chronicunderstaffing based on the demand and need for the services . and i think part of the reason why we've heard over and over again we are losing people in the profession is because folks feel the mental strain has been accentuated even more over the last two years from being overworked without the right support as they say coming to work and feeling as though their failing every day without the right staffing levels and support, can you respond to that ? >> it has been a really tough twoyears especially . i can explain at a high level howwe prepare the budget . and that will give you a sense of. >> that would be the assumption you put into your staffing pla . >> we have a fairly robust process of creating staffing models and those start with looking at the number of beds that we want to staff. looking at the ratio, the
ratios we need to fulfill. and those include state-mandated ratios as well as an ou negotiated ratios that go beyond a state mandate. that's where we start, we do build in what we call a nonproductive time at about 22 percent so we do take into account to that degree that we're going to havepeople out on vacation . i will say during the pandemic that's been exceeded people have been out more . and it's because there are more often out on leave, more often sick andwe're not the only hospital in americahas experienced that . it's been really challenging . when we have more people out ... >> so you plan for 22 percent but what has it been actual? >> i don't remember the number but we would provide that to you. when we don't have enough staff to staff the demand, the next
thing we do is we look for alternatives. those are various things, they include overtime, temporary staff too much less of an extent, registry . that's because the registry staff during the pandemic especially have become very hard to come by and very excited. that's really been fewer than we would like to bring in at this point. it's been tough and we do the best wecan . and if we can't staff the beds that we would like to we close them just as described so we close beds in the emergency department or in medsurg because we don't want to break ratios. so we end up closing beds instead of having folks, instead of breaking ratios.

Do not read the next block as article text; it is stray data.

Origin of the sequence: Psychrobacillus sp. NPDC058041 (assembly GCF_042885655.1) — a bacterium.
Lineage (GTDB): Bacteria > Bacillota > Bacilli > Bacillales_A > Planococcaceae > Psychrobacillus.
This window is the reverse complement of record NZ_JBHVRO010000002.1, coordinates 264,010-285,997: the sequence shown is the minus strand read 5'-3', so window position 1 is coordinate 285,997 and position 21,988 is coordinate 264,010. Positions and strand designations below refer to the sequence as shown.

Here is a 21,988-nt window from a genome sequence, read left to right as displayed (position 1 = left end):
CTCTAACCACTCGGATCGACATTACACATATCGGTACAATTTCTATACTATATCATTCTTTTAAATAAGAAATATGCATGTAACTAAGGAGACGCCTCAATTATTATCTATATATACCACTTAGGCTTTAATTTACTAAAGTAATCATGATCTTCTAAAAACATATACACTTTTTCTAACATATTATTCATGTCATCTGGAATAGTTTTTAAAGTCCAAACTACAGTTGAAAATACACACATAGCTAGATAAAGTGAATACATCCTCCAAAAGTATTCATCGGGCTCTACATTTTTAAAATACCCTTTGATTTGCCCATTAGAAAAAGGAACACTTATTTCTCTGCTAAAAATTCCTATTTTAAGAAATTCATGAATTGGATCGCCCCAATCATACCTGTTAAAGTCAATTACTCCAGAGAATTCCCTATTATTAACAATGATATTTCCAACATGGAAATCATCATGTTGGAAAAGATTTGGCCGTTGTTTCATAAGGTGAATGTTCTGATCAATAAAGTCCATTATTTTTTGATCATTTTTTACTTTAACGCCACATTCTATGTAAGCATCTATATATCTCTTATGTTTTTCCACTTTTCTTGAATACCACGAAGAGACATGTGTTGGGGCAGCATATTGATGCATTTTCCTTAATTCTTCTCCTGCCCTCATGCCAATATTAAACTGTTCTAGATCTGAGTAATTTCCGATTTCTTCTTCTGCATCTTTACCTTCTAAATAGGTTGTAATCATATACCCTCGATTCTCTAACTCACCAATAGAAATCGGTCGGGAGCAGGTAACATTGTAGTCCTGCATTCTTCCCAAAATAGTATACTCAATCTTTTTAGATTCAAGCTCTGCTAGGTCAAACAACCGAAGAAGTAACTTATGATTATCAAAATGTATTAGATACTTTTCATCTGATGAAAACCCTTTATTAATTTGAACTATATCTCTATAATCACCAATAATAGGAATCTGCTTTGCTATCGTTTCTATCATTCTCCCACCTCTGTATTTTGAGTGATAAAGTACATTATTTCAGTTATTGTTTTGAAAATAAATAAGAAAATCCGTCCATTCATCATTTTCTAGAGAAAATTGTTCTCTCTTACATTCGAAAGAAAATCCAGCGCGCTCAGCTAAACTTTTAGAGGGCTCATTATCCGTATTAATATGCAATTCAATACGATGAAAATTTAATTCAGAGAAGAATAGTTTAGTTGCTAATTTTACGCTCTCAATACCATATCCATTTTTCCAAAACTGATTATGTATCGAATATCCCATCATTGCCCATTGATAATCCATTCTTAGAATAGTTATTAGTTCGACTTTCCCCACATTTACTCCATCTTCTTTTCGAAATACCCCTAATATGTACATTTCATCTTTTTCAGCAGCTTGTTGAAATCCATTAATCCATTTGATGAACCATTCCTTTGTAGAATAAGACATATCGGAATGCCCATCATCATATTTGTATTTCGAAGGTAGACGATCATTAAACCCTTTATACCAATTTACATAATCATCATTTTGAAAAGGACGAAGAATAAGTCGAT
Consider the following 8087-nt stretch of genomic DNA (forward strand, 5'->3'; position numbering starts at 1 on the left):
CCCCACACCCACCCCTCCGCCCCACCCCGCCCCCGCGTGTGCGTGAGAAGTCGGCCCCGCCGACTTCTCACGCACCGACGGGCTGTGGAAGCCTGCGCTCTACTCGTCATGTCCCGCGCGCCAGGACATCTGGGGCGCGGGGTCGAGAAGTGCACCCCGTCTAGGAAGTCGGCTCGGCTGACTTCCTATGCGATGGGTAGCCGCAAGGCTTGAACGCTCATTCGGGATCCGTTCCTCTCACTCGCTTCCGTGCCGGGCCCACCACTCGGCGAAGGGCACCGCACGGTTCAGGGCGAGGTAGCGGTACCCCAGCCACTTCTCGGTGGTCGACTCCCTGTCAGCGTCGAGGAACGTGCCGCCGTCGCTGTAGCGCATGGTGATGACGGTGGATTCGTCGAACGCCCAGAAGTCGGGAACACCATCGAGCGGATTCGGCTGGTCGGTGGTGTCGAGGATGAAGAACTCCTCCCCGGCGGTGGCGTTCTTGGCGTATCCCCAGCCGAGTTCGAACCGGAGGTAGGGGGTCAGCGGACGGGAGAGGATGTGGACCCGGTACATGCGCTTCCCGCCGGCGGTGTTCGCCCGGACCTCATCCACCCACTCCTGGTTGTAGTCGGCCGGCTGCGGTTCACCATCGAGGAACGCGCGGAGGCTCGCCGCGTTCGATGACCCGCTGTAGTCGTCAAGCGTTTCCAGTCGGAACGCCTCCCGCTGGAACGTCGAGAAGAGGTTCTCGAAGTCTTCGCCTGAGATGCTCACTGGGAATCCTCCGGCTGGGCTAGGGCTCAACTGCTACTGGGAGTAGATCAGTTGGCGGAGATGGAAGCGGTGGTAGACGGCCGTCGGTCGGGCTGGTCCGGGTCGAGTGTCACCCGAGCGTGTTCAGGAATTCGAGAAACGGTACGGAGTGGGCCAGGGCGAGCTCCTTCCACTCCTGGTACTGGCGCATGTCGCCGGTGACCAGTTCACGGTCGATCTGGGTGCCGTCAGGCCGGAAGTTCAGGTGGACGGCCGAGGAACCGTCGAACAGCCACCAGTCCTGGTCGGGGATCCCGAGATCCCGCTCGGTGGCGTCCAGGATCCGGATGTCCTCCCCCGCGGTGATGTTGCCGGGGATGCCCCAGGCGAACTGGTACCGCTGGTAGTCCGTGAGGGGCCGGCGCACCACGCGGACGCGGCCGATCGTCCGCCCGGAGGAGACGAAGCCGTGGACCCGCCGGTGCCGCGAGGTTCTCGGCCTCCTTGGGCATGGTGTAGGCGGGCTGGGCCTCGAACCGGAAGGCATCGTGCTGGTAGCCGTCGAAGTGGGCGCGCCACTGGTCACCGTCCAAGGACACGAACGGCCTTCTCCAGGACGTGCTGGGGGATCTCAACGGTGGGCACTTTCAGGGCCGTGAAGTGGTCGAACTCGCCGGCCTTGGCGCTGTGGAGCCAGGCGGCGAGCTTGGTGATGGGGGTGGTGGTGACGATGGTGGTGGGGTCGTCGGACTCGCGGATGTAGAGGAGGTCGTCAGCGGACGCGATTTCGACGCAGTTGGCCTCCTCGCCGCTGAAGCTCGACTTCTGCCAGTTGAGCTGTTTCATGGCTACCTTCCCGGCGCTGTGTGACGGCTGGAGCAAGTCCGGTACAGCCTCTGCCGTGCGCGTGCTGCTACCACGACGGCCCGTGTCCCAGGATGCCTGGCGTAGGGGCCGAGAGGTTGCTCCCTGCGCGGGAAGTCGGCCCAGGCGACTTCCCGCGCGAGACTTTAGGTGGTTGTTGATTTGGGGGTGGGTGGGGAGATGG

a lot to clarify something about pdf condition red. we are actually restarting being on 100 percent pdf condition red almost at the beginning of the pandemic and the reason was because we wanted to make sure every patient who was bound for pef was screened before they went there . so it's a little bit misleading because we're never less than 100 percent at this point. every patient who goes to pef must go to the ed first. where they can be screened. we tried to accommodate that by having a psychiatrist in the emergency department . we have psychiatric nurses rarely when we can. and now we have the burke team there. basil described a littlebit of the birth team to help identify issues before they happen and de-escalate . >> i guess what i would say is againhaving gone through this
budget process last year with dbh , it's a phenomenal almost a third of our entire city budget. it is phenomenal the amount of things that we fund and it is one of the priorities of san francisco to be whether it's mentalhealth, whether it's emergency response . even all the just general public health. but there were a lot of monies that we allocated i saw this is not directed at you,this is more of the overall department . it went into many other categories that seems amorphous in a lot of ways. we'll describe this to you when i see a basic service level hospital or public hospital and what you said is i just heard you say that you look at your average daily census. you look at your right and you have to consider ratios and if you don't have the proper